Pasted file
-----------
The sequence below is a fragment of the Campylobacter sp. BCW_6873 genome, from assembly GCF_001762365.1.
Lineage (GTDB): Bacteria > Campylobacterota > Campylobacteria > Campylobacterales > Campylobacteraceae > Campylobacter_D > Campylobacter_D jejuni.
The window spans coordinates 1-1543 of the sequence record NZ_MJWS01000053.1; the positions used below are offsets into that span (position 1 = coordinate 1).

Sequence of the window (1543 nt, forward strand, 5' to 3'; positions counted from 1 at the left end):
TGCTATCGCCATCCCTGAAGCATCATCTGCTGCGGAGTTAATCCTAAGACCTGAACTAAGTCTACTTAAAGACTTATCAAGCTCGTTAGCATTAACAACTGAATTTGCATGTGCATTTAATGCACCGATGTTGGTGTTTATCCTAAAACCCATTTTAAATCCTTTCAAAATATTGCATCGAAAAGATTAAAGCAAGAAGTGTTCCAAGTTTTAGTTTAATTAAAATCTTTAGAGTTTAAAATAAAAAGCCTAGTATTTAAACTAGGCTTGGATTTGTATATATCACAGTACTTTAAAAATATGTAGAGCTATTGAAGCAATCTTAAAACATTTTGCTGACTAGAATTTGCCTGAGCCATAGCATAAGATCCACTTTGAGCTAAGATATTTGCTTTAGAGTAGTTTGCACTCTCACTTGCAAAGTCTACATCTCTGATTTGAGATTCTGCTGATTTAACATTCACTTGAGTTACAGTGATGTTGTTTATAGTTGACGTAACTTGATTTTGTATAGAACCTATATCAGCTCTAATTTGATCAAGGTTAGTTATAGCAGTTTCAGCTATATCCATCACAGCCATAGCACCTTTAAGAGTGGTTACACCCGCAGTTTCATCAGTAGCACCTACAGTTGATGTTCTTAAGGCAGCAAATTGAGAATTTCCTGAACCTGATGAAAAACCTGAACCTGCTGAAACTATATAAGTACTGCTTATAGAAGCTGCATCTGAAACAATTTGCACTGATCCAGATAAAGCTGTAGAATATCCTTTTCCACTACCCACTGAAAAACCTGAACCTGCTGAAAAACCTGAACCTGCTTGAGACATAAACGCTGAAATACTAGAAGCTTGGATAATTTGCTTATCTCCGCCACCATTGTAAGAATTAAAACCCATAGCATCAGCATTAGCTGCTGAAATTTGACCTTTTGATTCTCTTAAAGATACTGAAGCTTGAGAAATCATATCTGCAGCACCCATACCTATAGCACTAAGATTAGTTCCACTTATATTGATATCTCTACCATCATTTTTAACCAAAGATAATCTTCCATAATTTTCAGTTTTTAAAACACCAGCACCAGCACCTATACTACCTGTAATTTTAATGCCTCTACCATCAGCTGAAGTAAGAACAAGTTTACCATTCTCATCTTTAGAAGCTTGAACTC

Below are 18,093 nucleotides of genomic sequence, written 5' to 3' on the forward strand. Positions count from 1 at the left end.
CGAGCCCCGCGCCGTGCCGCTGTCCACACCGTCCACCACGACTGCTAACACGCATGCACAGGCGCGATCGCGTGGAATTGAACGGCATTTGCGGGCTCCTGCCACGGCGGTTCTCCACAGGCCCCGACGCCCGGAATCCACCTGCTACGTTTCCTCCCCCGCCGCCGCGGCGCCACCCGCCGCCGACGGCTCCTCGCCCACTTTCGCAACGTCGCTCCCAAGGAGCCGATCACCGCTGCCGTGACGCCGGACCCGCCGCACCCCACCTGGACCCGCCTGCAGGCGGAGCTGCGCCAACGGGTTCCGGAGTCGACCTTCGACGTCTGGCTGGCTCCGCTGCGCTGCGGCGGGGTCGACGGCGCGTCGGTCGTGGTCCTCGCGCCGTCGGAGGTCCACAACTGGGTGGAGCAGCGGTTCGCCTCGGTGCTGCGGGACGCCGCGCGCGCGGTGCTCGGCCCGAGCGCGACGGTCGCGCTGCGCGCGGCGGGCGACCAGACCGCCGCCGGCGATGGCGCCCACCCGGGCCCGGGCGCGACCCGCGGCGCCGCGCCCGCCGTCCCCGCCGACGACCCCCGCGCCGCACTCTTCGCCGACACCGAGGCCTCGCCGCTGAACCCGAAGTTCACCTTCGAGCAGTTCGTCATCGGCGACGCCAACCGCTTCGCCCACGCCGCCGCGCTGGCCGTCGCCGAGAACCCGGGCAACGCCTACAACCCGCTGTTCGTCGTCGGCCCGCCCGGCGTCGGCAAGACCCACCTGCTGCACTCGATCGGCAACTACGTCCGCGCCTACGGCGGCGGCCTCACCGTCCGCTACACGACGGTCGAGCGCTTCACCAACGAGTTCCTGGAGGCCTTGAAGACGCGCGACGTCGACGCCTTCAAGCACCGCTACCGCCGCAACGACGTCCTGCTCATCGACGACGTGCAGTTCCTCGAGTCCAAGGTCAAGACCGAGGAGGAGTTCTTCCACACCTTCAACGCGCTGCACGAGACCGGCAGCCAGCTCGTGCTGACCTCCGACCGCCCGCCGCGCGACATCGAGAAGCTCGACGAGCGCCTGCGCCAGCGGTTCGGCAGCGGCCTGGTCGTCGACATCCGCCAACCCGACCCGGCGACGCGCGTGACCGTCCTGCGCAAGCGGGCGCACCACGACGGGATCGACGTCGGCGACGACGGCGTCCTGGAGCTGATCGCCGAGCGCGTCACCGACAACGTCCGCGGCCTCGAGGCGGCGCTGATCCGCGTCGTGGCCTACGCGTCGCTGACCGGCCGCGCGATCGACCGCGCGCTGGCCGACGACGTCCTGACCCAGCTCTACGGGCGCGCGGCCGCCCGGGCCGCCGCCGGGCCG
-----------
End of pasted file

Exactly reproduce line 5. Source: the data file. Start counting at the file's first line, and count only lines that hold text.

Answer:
TGCTATCGCCATCCCTGAAGCATCATCTGCTGCGGAGTTAATCCTAAGACCTGAACTAAGTCTACTTAAAGACTTATCAAGCTCGTTAGCATTAACAACTGAATTTGCATGTGCATTTAATGCACCGATGTTGGTGTTTATCCTAAAACCCATTTTAAATCCTTTCAAAATATTGCATCGAAAAGATTAAAGCAAGAAGTGTTCCAAGTTTTAGTTTAATTAAAATCTTTAGAGTTTAAAATAAAAAGCCTAGTATTTAAACTAGGCTTGGATTTGTATATATCACAGTACTTTAAAAATATGTAGAGCTATTGAAGCAATCTTAAAACATTTTGCTGACTAGAATTTGCCTGAGCCATAGCATAAGATCCACTTTGAGCTAAGATATTTGCTTTAGAGTAGTTTGCACTCTCACTTGCAAAGTCTACATCTCTGATTTGAGATTCTGCTGATTTAACATTCACTTGAGTTACAGTGATGTTGTTTATAGTTGACGTAACTTGATTTTGTATAGAACCTATATCAGCTCTAATTTGATCAAGGTTAGTTATAGCAGTTTCAGCTATATCCATCACAGCCATAGCACCTTTAAGAGTGGTTACACCCGCAGTTTCATCAGTAGCACCTACAGTTGATGTTCTTAAGGCAGCAAATTGAGAATTTCCTGAACCTGATGAAAAACCTGAACCTGCTGAAACTATATAAGTACTGCTTATAGAAGCTGCATCTGAAACAATTTGCACTGATCCAGATAAAGCTGTAGAATATCCTTTTCCACTACCCACTGAAAAACCTGAACCTGCTGAAAAACCTGAACCTGCTTGAGACATAAACGCTGAAATACTAGAAGCTTGGATAATTTGCTTATCTCCGCCACCATTGTAAGAATTAAAACCCATAGCATCAGCATTAGCTGCTGAAATTTGACCTTTTGATTCTCTTAAAGATACTGAAGCTTGAGAAATCATATCTGCAGCACCCATACCTATAGCACTAAGATTAGTTCCACTTATATTGATATCTCTACCATCATTTTTAACCAAAGATAATCTTCCATAATTTTCAGTTTTTAAAACACCAGCACCAGCACCTATACTACCTGTAATTTTAATGCCTCTACCATCAGCTGAAGTAAGAACAAGTTTACCATTCTCATCTTTAGAAGCTTGAACTC